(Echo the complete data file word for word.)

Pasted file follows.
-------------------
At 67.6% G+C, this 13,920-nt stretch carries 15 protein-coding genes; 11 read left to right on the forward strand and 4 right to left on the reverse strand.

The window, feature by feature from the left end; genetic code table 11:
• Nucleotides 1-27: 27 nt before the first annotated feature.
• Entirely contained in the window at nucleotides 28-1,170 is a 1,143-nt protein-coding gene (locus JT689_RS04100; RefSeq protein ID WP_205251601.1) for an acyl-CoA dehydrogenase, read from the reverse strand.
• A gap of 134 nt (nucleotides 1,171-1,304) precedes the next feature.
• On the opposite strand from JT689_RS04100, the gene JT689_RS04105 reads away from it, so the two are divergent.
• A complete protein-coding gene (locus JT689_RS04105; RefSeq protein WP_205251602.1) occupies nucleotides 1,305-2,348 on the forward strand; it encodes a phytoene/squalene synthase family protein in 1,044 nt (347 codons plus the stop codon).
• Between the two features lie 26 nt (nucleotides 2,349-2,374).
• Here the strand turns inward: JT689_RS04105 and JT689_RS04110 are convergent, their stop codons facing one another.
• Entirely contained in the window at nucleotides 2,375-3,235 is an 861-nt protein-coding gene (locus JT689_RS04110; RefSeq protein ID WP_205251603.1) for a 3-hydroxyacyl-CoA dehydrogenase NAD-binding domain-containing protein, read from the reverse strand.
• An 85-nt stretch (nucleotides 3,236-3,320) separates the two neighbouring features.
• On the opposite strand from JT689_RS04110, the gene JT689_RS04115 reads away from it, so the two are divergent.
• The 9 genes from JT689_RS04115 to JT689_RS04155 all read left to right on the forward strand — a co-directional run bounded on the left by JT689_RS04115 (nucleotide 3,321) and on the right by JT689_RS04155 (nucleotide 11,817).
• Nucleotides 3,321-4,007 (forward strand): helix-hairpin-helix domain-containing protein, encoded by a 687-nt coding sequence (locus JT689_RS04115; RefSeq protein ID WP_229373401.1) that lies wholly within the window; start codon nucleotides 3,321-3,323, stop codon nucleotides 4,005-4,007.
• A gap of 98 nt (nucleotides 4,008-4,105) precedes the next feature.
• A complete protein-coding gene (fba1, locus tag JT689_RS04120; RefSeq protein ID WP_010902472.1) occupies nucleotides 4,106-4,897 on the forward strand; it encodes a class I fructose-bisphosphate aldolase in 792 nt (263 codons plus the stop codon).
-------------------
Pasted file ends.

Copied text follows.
At 67.6% G+C, this 13,920-nt stretch carries 15 protein-coding genes; 11 read left to right on the forward strand and 4 right to left on the reverse strand.

The window, feature by feature from the left end; genetic code table 11:
• Nucleotides 1-27: 27 nt before the first annotated feature.
• Entirely contained in the window at nucleotides 28-1,170 is a 1,143-nt protein-coding gene (locus JT689_RS04100; RefSeq protein ID WP_205251601.1) for an acyl-CoA dehydrogenase, read from the reverse strand.
• A gap of 134 nt (nucleotides 1,171-1,304) precedes the next feature.
• On the opposite strand from JT689_RS04100, the gene JT689_RS04105 reads away from it, so the two are divergent.
• A complete protein-coding gene (locus JT689_RS04105; RefSeq protein WP_205251602.1) occupies nucleotides 1,305-2,348 on the forward strand; it encodes a phytoene/squalene synthase family protein in 1,044 nt (347 codons plus the stop codon).
• Between the two features lie 26 nt (nucleotides 2,349-2,374).
• Here the strand turns inward: JT689_RS04105 and JT689_RS04110 are convergent, their stop codons facing one another.
• Entirely contained in the window at nucleotides 2,375-3,235 is an 861-nt protein-coding gene (locus JT689_RS04110; RefSeq protein ID WP_205251603.1) for a 3-hydroxyacyl-CoA dehydrogenase NAD-binding domain-containing protein, read from the reverse strand.
• An 85-nt stretch (nucleotides 3,236-3,320) separates the two neighbouring features.
• On the opposite strand from JT689_RS04110, the gene JT689_RS04115 reads away from it, so the two are divergent.
• The 9 genes from JT689_RS04115 to JT689_RS04155 all read left to right on the forward strand — a co-directional run bounded on the left by JT689_RS04115 (nucleotide 3,321) and on the right by JT689_RS04155 (nucleotide 11,817).
• Nucleotides 3,321-4,007 (forward strand): helix-hairpin-helix domain-containing protein, encoded by a 687-nt coding sequence (locus JT689_RS04115; RefSeq protein ID WP_229373401.1) that lies wholly within the window; start codon nucleotides 3,321-3,323, stop codon nucleotides 4,005-4,007.
• A gap of 98 nt (nucleotides 4,008-4,105) precedes the next feature.
• A complete protein-coding gene (fba1, locus tag JT689_RS04120; RefSeq protein ID WP_010902472.1) occupies nucleotides 4,106-4,897 on the forward strand; it encodes a class I fructose-bisphosphate aldolase in 792 nt (263 codons plus the stop codon).